Parents put federal act to the test

Parents put federal act to the test

CHAMPAIGN – A handful of concerned parents is forming a task force to look more closely at No Child Left Behind and how the federal act is affecting the Champaign school district.

Some of those parents say they are worried that hands-on, project-based learning is being sacrificed to prepare students for testing that will determine if they are learning the basic concepts mandated by state standards, and if schools and the district are making sufficient progress according to No Child Left Behind.

"When we started talking about this, we found out how little we actually knew," about No Child Left Behind, said Ellen de Waard, who has two children at Barkstall Elementary School. "We wanted more discussion and having better, clearer view of what's going on."

Brenda Koenig, whose children attend South Side Elementary School, organized an educational forum about NCLB, and the parents surveyed some teachers, asking how NCLB has affected their teaching and the educational experience of their students.

They received 22 responses, which de Waard described as "very negative." One of her biggest concerns is that teachers seem demoralized.

"Several said, 'I will retire as soon as I can,'" she said.

Koenig added, "Teachers are very concerned and share some of the concerns that parents have on narrowing of the curriculum, on the fact that they feel intense pressure to really focus on those topics that are going to be tested, and to present material in the same way that it's going to be presented on the test.

"Our general concern is that children are engaged in learning. You want children to feel motivated," Koenig continued.

The parents recently took their concerns to Deputy Superintendent Dorland Norris, who oversees curriculum design for the district.

"The emphasis on testing that parents and teachers are concerned about is actually an additional tool," that can be used by teachers to gauge whether their students understand the concepts being taught and to plan their lessons accordingly, Norris said.

"There is an impression out there that teachers aren't able to do project-based learning, but anything they can tie to the curriculum ... to encourage critical thinking skills, there's not anything that says they can't do that," Norris continued. "Teachers do have the autonomy to go beyond curriculum maps as long as kids are mastering the standards."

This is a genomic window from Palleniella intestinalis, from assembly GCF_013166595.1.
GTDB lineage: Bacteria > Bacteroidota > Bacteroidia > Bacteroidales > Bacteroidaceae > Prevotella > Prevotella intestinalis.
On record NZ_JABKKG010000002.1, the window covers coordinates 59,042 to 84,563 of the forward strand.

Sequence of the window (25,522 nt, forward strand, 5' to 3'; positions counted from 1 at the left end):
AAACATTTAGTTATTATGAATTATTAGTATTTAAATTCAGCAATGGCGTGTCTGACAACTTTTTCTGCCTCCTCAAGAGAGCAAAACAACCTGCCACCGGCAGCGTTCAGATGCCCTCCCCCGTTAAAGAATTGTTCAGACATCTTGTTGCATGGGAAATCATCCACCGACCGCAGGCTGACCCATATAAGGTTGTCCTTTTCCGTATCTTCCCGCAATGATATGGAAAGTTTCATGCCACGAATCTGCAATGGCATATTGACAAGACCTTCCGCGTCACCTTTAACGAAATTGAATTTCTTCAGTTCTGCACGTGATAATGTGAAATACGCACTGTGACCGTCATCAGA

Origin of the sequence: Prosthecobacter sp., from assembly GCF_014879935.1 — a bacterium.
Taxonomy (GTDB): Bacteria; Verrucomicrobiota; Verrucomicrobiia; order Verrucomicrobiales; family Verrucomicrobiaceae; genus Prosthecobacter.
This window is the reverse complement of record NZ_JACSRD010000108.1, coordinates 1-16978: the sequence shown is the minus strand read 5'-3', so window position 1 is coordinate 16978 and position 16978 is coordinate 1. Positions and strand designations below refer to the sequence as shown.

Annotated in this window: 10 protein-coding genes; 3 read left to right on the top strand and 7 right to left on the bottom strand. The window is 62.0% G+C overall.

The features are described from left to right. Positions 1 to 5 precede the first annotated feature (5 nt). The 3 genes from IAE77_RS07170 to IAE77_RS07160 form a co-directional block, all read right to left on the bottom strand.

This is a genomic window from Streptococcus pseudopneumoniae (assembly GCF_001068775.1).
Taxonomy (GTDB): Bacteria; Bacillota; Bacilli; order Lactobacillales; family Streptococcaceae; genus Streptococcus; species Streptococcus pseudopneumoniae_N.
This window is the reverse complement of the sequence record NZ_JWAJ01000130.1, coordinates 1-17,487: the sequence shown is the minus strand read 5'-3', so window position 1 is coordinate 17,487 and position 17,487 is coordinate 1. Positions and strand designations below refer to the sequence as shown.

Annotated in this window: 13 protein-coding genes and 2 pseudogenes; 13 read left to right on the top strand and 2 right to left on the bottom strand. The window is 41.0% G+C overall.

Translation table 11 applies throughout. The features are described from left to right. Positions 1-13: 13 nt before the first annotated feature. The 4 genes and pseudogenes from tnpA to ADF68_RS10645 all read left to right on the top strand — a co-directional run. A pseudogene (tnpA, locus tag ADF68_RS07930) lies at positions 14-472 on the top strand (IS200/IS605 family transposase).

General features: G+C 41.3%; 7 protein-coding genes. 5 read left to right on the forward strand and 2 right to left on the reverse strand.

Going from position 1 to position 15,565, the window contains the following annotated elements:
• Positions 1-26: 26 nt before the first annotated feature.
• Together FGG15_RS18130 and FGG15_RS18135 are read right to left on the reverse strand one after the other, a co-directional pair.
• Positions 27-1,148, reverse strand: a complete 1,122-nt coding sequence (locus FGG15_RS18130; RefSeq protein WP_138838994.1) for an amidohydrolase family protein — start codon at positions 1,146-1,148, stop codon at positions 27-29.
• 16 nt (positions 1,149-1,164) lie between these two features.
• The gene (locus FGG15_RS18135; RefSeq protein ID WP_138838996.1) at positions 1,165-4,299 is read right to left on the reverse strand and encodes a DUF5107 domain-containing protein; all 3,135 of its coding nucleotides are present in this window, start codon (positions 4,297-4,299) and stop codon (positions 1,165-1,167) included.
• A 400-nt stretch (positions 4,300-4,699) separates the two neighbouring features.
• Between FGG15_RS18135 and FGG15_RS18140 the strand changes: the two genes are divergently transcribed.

In reality, though, teachers have little time to do more, said Deb Foertsch, a fifth- grade teacher at Carrie Busey Elementary School and president of the Champaign Federation of Teachers.

"They're either not going to keep up with the (curriculum) pacing or they really have to work some magic to figure it out," she said.

Foertsch agreed that the district's aligning the curriculum to state standards and using quarterly assessments to measure students' progress are good tools for teachers. But, she said, that needs to be balanced with other ways of teaching and evaluating students' learning.

"We know there are lots of ways to assess, and the district hasn't told us we can't use projects," she said. "But the reality, at least for me, is if I'm given a timeline and I know an exam is going to be given on this date and this is the content and type of exam to be given, you tend to structure your teaching so kids are going to achieve on that and do well. And you try to include some of the creative projects that you know are successful, and kids learn and remember. But it's almost impossible to get it all in, and get it all in by ISAT (Illinois Standards Achievement Test) time."

Foertsch would like to see fewer mandated district assessments, "but I know (No Child Left Behind) is high stakes and we've got to give the kids some practice," she said.

Norris acknowledged that teachers and administrators feel frustrated and stressed about the testing and progress requirements of the No Child Left Behind act.

"My hope is, with the training we've provided – differentiated instruction, teacher collaboration – that would alleviate some of the pressure," she said.

The task force parents and Norris hope to meet on a quarterly basis.

"We really want to make this a very constructive discussion with Unit 4. We're really delighted Dorland Norris is so interested in our efforts and so willing to continue the discussion," de Waard said.

Koenig said parents want to encourage communication among the district, teachers and parents, and support quality teaching practices. She said the group is in a "brainstorming phase" now, but one idea that has come up is to help experienced teachers share lesson plans that use creative techniques and have been particularly successful.

"Parents really have a vital role in this process, and I don't think parents realize that," she said. "Especially with something as politically controversial as this, teachers can only say so much. Administrators are also kind of stuck in the middle. Parents are free to say what we want."

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